The Ballad of Peckham Rye by Muriel Spark

 

The Ballad of Peckham Rye (1960)

 

 

 

What a wickedly delightful novel. Who’d have expected it from a book about the devil?

Dougal Douglas, a Scot claiming to be one of the devil’s minions, shows up one day in the village of Peckham Rye. Insinuating himself into a carefully balanced society, he quickly but stealthily begins pulling strings and wreaking havoc. Squirming his way into the dubious position of an “artsy” man in charge of conducting a sociological study of the workers of not one but two factories – neither realizing he was employed by the other, as he’d managed to work out a deal in which he worked off-site in the village – he proceeds to encourage the employees to call in on Mondays.

Ironically, his job was to figure out why absenteeism was such a big problem. Why did he do it? Because being wicked is fun.

 

Other Books Published in 1960:

Harper Lee – To Kill a Mockingbird

John Barth – The Sot-Weed Factor

Roald Dahl – Kiss Kiss

John Updike – Rabbit, Run

Flannery O’Connor – The Violent Bear it Away

Scott O’Dell – The Island of the Blue Dolphins

Nancy Mitford – Don’t Tell Alfred

Ian Fleming – For Your Eyes Only

Sylvia Plath – The Colossus and Other Poems

Dr. Seuss – Green Eggs and Ham

 

He meddles his way into the lives of several residents, sewing despair. One of his bosses, Mr. Druce, is having an affair with the head of the typing pool. Already a miserable man stuck in a loveless marriage and impossible other relationship rapidly crumbling, Dougal reduces him to tears. Later Druce will do something unspeakably awful, but I won’t spoil that.

So many sinister little details about Dougal Douglas, including the stumps of horns on his head he loves pointing out to people as proof he’s some sort of evil entity. Is he, or is he not? Spark never explicitly proves either way, but you have to wonder. He also sees into people and situation, knowing things there’s no way he could or should have. He claims second sight. Of this there seems little doubt.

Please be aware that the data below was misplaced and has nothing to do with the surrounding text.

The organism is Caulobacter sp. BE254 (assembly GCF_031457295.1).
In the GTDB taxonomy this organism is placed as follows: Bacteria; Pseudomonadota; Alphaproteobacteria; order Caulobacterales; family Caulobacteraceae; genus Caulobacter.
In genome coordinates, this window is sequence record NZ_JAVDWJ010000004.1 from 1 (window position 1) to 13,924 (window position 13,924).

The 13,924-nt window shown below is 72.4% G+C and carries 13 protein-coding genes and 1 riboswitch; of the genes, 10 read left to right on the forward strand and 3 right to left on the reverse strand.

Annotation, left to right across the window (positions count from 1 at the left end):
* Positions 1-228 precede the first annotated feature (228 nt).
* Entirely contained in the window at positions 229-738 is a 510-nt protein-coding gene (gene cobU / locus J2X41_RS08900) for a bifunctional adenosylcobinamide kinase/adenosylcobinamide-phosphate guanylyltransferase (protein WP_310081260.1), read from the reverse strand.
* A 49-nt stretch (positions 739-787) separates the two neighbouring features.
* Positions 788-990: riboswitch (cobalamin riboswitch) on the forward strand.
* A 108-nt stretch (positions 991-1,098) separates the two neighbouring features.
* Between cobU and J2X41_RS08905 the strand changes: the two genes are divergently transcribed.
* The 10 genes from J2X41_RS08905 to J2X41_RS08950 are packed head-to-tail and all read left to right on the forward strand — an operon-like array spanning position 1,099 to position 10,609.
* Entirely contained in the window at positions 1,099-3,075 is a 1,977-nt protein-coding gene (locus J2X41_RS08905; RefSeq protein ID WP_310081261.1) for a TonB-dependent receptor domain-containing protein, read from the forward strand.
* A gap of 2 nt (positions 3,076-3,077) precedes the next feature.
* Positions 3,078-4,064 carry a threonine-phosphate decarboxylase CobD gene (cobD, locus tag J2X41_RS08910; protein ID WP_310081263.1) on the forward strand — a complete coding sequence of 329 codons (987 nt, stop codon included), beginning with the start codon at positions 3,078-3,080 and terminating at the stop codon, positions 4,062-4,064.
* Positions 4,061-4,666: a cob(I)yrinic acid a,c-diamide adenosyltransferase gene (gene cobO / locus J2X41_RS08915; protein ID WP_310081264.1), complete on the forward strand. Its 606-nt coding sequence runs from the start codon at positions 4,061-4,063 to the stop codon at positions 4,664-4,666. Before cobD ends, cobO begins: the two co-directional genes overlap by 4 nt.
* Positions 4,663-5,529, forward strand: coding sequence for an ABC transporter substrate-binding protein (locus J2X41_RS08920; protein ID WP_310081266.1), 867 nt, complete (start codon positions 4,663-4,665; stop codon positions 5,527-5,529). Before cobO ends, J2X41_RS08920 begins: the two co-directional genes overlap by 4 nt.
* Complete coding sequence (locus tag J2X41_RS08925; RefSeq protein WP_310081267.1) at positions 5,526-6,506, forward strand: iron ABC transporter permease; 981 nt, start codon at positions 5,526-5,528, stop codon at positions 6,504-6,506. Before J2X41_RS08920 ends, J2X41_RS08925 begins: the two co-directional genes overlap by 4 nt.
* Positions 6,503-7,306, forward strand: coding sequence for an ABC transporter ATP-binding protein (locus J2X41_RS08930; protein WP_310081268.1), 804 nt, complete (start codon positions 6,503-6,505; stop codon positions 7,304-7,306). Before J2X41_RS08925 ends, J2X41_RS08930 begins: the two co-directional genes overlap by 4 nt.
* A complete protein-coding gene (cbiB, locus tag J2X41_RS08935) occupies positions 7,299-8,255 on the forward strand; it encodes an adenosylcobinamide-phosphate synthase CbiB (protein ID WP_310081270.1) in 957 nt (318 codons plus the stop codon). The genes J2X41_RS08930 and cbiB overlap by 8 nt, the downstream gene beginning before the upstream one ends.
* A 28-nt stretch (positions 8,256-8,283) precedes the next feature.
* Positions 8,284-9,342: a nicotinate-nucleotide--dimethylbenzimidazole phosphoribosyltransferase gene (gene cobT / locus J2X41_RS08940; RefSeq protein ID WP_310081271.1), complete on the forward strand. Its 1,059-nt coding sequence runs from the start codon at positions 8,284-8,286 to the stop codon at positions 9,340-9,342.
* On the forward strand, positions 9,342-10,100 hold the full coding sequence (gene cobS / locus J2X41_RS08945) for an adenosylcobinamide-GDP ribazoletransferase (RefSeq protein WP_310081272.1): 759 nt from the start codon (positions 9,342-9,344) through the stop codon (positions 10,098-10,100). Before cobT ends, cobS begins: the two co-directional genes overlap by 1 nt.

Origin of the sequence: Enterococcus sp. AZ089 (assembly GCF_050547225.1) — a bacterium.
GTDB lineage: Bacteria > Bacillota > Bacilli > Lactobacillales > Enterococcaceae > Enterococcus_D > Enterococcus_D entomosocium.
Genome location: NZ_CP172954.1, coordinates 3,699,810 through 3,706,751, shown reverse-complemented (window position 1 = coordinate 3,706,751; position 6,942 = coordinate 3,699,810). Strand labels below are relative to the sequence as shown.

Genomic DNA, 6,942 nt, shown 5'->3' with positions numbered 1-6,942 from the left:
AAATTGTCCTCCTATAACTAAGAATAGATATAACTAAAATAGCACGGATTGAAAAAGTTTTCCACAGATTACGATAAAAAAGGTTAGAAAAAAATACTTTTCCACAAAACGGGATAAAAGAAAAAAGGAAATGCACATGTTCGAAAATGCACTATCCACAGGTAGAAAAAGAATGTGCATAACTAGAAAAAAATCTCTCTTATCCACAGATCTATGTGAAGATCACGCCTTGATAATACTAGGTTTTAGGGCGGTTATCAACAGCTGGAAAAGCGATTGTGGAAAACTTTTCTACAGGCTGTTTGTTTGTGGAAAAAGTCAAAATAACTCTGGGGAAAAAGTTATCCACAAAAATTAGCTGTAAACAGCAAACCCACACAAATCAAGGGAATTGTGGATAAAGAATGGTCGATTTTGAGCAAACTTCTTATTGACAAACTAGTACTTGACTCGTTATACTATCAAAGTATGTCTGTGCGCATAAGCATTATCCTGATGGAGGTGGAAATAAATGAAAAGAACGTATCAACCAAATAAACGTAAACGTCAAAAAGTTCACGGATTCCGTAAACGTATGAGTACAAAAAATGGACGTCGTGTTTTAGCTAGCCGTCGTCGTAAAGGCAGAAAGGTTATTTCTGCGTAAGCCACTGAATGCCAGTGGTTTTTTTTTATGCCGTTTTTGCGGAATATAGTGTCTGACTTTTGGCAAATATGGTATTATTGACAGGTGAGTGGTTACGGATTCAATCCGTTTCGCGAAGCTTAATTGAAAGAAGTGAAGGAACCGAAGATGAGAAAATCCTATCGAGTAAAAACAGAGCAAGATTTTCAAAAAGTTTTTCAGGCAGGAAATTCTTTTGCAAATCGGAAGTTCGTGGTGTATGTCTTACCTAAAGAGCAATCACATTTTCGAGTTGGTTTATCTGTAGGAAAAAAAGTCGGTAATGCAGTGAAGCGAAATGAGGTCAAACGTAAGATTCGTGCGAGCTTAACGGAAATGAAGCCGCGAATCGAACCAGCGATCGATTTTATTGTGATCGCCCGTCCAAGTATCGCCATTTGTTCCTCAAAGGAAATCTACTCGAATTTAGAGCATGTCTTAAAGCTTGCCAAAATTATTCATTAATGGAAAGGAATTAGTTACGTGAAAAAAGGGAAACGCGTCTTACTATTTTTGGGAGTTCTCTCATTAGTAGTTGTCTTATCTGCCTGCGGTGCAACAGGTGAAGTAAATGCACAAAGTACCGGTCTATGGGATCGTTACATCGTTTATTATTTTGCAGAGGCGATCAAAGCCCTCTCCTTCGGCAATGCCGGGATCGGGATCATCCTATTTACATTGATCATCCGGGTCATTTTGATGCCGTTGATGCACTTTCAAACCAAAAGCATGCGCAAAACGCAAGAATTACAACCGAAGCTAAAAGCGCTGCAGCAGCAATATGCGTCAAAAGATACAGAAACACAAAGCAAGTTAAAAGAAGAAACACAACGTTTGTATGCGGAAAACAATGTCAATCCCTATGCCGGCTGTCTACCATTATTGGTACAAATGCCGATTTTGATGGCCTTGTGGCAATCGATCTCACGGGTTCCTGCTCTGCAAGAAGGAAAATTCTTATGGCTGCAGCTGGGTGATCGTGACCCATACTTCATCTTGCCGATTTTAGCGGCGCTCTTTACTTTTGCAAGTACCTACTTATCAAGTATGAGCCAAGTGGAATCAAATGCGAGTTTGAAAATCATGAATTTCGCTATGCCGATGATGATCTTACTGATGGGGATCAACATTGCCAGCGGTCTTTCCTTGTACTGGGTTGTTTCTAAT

“… Do you believe in the Devil?”

“No.”

“Feel my head,”Dougal said.

“What?”

“Feel these little bumps up here.” Dougal guided Humphrey’s hand among this curls at each side. “I had it done by a plastic surgeon,” Dougal said.

“What?”

“He did an operation and took away the two horns.”

“You supposed to be the Devil, then?” Humphrey asked.

“No, on, no. I’m only supposed to be one of the wicked spirits that wander through the world for the ruin of souls.”

 

It goes on and on, the trail of broken lives and misery, until eventually he’s run out of town.

Literary Births & Deaths in 1960
Births:

Helen Fielding

Jeffrey Eugenides

Ian Rankin

Tim Winton

Neil Gaiman

Deaths:

Albert Camus

Nevil Schute

Zora Neale Hurston

Boris Pasternak

Richard Wright

Etc.

Lady Chatterley’s Lover sells 200,000 copies in one day following its publication in the U.K. since being banned in 1928.

 

It is a very funny book, in a dark way. It sounds mean-spirited, and it is, but Spark is so deft and light with her touch it’s fun reading. It’s also complex, for such a short book. I wound up reading it twice, partly because I was having attention difficulties, partly because it’s so sneaky you can’t catch everything the first time around. I’d gladly read it a third time in future.

So far, this is my favorite of Spark’s novels in this celebratory read of all her books. Jean Brodie had been my fave previously. I’ll be interested to see how it holds up this time around.

Next up, The Bachelors (also 1960).

Muriel Spark on Mary Shelley, and the sport of curling

I’ve become one of the cheapest people I know. I have the lowest cell and internet plans, buy my clothes either thrifted or at the cheap stores, and I try to keep my grocery bills under $ 40/week. It was $ 30, until I realized that wasn’t sustainable. There’s always some non-grocery item, like laundry detergent or shampoo or a new dog toy, that rolls me into the next ten. So I upped it to release myself from the guilt.

Isn’t that cheating, you ask? I don’t need your attitude, Judgey McJudgekins. You’re not the boss of me!

When the Olympics rolled around, I had to either cough up the extra cash and buy an upgraded TV package or totally miss the action. I love the Olympics, so I bought the package. I’m now paying double, but when you’re doubling $ 20/month it’s still way cheaper than cable or satellite. It’s a mere one-week’s groceries! And, when that torch is extinguished I’ll have my finger on the button ready to take it back down to bare bones again. I hardly watch TV, anyway. I don’t need no fancy plans.

 

 

Since the upgrade, the TV’s been on NBC every minute I’m awake. Don’t remind me what that will do to my electricity bill. Yesterday I saw ski jumping, speed skating, hockey, and about 500 hours of curling.

Yes, curling. It’s kind of transfixing. I like the gentle glide and release of the stone, the sound of the sweeping. It has that weird brain effect on me, like hearing pages of a book turning, a gentle whish! whish! whish! that makes me feel all safe and comfortable.

And you’re judging me again, aren’t you.